Just seven months ago, a planning committee in Falmouth was talking about borrowing $4 million to help pay for a new town center on the campus of the Plummer-Motz/Lunt School at Middle and Lunt roads.

At tonight’s Town Council meeting, residents will see just how much things have changed since that meeting hosted by Falmouth’s Community Facilities Planning Committee.

Councilors have reined in the committee’s plans and are taking a step-by-step approach to figuring out how the town’s space needs should be addressed, how much renovations might cost, and whether the town can afford them.

“We basically said we need to step back and continue this dialogue,” said Tony Payne, the council chairman. “We slowed the process down so that we could get a greater buy-in from the community.”

In 2008, the town formed the committee to research the town’s buildings and space needs.

Committee members looked at reusing the Plummer Motz/Lunt School campus as space for a new municipal center, library and community center. The schools will be closed in June, with students moving to an elementary school that is set to open in September.

The committee presented its plan to the community on April 5, at a meeting attended by about 100 people.

No one spoke against the town center, and when the audience was asked that night to vote using electronic keypads, 68 percent said they liked a town center concept.

But public sentiment has changed, Payne said, and the council remains open to options for addressing space needs.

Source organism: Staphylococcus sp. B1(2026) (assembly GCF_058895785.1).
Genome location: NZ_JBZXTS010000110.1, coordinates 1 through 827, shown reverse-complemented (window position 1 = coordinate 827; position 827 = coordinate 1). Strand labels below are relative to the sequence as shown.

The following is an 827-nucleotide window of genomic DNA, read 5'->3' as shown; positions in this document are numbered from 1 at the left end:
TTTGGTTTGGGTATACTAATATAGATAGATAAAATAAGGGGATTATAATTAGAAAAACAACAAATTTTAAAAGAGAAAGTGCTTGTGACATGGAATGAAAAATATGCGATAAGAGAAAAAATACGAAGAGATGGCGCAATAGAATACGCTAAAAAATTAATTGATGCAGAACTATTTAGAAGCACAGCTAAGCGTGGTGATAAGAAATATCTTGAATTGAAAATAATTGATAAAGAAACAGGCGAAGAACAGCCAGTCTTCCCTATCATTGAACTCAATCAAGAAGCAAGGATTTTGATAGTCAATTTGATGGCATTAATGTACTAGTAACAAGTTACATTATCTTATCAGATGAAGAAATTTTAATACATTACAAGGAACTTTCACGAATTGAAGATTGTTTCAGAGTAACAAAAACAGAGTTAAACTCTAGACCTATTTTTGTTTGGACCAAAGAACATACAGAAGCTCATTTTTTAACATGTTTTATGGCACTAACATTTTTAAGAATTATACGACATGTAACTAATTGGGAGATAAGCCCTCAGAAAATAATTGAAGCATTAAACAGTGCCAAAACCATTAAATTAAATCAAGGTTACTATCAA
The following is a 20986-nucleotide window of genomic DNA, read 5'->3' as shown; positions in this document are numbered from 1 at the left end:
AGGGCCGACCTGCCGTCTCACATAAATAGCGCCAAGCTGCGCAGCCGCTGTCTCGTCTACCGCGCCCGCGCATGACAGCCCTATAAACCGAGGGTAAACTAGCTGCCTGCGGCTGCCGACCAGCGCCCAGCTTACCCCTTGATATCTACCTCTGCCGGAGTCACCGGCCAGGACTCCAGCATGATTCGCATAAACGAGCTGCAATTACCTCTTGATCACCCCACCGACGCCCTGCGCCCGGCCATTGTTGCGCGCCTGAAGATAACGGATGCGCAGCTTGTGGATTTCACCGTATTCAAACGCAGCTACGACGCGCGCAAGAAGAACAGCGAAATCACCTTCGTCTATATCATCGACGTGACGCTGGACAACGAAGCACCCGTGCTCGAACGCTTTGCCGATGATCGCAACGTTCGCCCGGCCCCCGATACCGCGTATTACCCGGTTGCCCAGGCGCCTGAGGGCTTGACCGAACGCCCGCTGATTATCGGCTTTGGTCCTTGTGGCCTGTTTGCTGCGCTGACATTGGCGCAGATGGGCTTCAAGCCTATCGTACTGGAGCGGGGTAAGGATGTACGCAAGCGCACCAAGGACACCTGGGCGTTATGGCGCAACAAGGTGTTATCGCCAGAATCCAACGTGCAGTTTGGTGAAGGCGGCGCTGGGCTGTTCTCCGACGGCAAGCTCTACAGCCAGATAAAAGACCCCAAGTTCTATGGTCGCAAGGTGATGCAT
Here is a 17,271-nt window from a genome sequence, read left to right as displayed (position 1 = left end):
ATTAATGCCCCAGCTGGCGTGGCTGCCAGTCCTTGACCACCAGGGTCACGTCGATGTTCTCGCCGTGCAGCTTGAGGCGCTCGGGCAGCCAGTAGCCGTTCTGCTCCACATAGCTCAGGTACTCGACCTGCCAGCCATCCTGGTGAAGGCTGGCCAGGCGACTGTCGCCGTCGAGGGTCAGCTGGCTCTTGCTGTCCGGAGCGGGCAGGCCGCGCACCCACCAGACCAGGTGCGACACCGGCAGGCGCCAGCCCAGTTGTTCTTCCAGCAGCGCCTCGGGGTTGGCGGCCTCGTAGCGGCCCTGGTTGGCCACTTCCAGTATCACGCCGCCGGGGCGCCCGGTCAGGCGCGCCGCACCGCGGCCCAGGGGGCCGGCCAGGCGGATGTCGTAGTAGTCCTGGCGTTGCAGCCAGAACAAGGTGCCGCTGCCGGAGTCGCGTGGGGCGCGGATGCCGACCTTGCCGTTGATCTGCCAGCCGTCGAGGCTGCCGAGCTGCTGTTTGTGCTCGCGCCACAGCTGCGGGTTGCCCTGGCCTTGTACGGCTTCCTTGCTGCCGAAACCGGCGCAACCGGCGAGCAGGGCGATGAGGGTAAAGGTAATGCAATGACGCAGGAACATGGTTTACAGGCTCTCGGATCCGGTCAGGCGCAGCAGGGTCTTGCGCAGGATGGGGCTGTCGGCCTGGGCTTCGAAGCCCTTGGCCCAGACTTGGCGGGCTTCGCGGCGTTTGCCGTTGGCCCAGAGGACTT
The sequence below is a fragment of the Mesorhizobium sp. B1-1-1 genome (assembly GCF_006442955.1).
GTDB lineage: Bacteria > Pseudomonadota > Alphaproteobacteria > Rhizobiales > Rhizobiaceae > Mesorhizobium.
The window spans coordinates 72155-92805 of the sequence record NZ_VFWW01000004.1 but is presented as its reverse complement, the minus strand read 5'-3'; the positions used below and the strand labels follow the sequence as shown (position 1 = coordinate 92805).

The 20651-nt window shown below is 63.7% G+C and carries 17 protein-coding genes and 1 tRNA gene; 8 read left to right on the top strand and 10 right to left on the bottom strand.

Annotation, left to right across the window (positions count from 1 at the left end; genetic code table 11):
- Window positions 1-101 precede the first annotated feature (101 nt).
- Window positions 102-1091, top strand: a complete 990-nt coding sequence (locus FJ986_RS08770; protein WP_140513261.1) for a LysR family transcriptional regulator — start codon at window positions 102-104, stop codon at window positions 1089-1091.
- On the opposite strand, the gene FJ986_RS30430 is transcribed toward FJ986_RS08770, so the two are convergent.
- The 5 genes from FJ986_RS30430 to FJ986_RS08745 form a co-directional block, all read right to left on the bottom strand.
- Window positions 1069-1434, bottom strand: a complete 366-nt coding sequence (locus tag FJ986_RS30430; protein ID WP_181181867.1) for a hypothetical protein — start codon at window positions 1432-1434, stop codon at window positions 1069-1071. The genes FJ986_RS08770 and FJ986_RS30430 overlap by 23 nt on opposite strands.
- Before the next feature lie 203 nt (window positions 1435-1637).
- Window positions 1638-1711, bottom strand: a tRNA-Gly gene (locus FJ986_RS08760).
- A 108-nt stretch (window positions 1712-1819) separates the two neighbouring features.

“The council is trying to build consensus among its members. Right now the process is on multiple tracks,” said Theo Holtwijk, Falmouth’s long-range planning director.

Though the council has been slow to act on recommendations that would create a town center at the school campus site, a petition circulated by citizens on Election Day last week gathered more than 1,100 signatures from people who say they would like the schools to remain in civic use.

“This (petition) was never intended to trigger a referendum. We just wanted to let the council know that there is a large group of people in this town who would like those buildings to remain in civic use,” said Marsha Clark, a citizen who led the petition drive. “We are putting our faith in the council to go in that direction.”

One of the issues facing the town involves accommodating the growth of the town library. One option might be to move the library into the vacant Lunt School.

There is also a need to accommodate town recreation programs. A yoga class, for instance, is now held in the Town Council chambers.

Holtwijk said the council will explore establishing a community center.

If money must be borrowed to renovate buildings, Holtwijk said, the council might schedule a referendum in June.

“The big issue is, what do we do with the Plummer Motz and Lunt school property once they become vacant?” he said.

Staff Writer Dennis Hoey can be contacted at 791-6365 or at:

[email protected]